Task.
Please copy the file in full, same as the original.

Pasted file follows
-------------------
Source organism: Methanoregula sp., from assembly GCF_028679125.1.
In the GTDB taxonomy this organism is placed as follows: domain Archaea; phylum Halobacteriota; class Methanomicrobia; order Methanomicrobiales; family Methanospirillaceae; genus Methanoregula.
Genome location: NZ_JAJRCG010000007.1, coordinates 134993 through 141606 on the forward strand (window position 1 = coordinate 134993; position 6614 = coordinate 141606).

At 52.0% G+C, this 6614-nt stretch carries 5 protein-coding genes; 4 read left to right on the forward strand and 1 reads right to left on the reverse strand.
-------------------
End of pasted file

Source organism: Methanoregula sp., from assembly GCF_028679125.1.
In the GTDB taxonomy this organism is placed as follows: domain Archaea; phylum Halobacteriota; class Methanomicrobia; order Methanomicrobiales; family Methanospirillaceae; genus Methanoregula.
Genome location: NZ_JAJRCG010000007.1, coordinates 134993 through 141606 on the forward strand (window position 1 = coordinate 134993; position 6614 = coordinate 141606).

At 52.0% G+C, this 6614-nt stretch carries 5 protein-coding genes; 4 read left to right on the forward strand and 1 reads right to left on the reverse strand.